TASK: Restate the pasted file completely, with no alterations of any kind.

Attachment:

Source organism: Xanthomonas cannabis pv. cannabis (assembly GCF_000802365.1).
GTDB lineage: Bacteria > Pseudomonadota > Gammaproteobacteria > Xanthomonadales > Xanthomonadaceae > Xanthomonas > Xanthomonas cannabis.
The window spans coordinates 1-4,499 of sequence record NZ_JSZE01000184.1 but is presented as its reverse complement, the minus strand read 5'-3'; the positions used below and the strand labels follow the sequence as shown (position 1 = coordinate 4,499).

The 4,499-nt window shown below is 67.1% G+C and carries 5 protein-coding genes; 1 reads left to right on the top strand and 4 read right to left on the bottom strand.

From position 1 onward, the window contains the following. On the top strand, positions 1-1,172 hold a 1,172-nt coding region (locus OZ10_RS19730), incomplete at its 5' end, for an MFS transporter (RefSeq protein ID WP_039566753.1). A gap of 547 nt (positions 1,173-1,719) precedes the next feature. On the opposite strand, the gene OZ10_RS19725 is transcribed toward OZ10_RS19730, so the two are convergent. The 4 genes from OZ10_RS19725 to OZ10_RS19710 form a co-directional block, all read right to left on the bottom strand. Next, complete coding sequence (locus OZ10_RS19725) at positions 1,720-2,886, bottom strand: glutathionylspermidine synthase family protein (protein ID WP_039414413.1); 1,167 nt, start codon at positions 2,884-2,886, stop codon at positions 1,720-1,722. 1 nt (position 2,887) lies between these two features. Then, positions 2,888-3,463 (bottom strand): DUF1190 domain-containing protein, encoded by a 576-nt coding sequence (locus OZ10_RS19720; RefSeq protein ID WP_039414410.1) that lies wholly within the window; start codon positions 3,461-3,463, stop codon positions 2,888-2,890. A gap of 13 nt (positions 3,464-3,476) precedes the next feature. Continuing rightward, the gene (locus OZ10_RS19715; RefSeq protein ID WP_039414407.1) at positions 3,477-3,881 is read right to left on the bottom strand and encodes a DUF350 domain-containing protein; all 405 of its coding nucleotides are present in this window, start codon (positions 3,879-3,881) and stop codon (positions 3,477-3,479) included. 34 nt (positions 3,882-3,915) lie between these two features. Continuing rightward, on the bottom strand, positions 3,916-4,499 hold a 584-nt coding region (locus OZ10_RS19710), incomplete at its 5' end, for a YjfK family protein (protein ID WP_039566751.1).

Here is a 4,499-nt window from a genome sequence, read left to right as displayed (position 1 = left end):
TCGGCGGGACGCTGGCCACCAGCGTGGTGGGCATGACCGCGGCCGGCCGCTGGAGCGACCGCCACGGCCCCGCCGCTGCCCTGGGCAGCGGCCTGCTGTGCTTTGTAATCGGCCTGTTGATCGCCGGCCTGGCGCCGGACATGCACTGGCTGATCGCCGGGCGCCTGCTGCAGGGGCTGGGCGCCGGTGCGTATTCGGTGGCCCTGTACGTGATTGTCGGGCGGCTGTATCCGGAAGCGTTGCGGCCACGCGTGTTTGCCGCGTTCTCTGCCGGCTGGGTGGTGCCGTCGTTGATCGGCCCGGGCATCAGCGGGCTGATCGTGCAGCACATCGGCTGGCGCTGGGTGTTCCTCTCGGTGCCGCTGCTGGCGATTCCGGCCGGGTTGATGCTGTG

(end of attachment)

Source organism: Xanthomonas cannabis pv. cannabis (assembly GCF_000802365.1).
GTDB lineage: Bacteria > Pseudomonadota > Gammaproteobacteria > Xanthomonadales > Xanthomonadaceae > Xanthomonas > Xanthomonas cannabis.
The window spans coordinates 1-4,499 of sequence record NZ_JSZE01000184.1 but is presented as its reverse complement, the minus strand read 5'-3'; the positions used below and the strand labels follow the sequence as shown (position 1 = coordinate 4,499).

The 4,499-nt window shown below is 67.1% G+C and carries 5 protein-coding genes; 1 reads left to right on the top strand and 4 read right to left on the bottom strand.

From position 1 onward, the window contains the following. On the top strand, positions 1-1,172 hold a 1,172-nt coding region (locus OZ10_RS19730), incomplete at its 5' end, for an MFS transporter (RefSeq protein ID WP_039566753.1). A gap of 547 nt (positions 1,173-1,719) precedes the next feature. On the opposite strand, the gene OZ10_RS19725 is transcribed toward OZ10_RS19730, so the two are convergent. The 4 genes from OZ10_RS19725 to OZ10_RS19710 form a co-directional block, all read right to left on the bottom strand. Next, complete coding sequence (locus OZ10_RS19725) at positions 1,720-2,886, bottom strand: glutathionylspermidine synthase family protein (protein ID WP_039414413.1); 1,167 nt, start codon at positions 2,884-2,886, stop codon at positions 1,720-1,722. 1 nt (position 2,887) lies between these two features. Then, positions 2,888-3,463 (bottom strand): DUF1190 domain-containing protein, encoded by a 576-nt coding sequence (locus OZ10_RS19720; RefSeq protein ID WP_039414410.1) that lies wholly within the window; start codon positions 3,461-3,463, stop codon positions 2,888-2,890. A gap of 13 nt (positions 3,464-3,476) precedes the next feature. Continuing rightward, the gene (locus OZ10_RS19715; RefSeq protein ID WP_039414407.1) at positions 3,477-3,881 is read right to left on the bottom strand and encodes a DUF350 domain-containing protein; all 405 of its coding nucleotides are present in this window, start codon (positions 3,879-3,881) and stop codon (positions 3,477-3,479) included. 34 nt (positions 3,882-3,915) lie between these two features. Continuing rightward, on the bottom strand, positions 3,916-4,499 hold a 584-nt coding region (locus OZ10_RS19710), incomplete at its 5' end, for a YjfK family protein (protein ID WP_039566751.1).

Here is a 4,499-nt window from a genome sequence, read left to right as displayed (position 1 = left end):
TCGGCGGGACGCTGGCCACCAGCGTGGTGGGCATGACCGCGGCCGGCCGCTGGAGCGACCGCCACGGCCCCGCCGCTGCCCTGGGCAGCGGCCTGCTGTGCTTTGTAATCGGCCTGTTGATCGCCGGCCTGGCGCCGGACATGCACTGGCTGATCGCCGGGCGCCTGCTGCAGGGGCTGGGCGCCGGTGCGTATTCGGTGGCCCTGTACGTGATTGTCGGGCGGCTGTATCCGGAAGCGTTGCGGCCACGCGTGTTTGCCGCGTTCTCTGCCGGCTGGGTGGTGCCGTCGTTGATCGGCCCGGGCATCAGCGGGCTGATCGTGCAGCACATCGGCTGGCGCTGGGTGTTCCTCTCGGTGCCGCTGCTGGCGATTCCGGCCGGGTTGATGCTGTG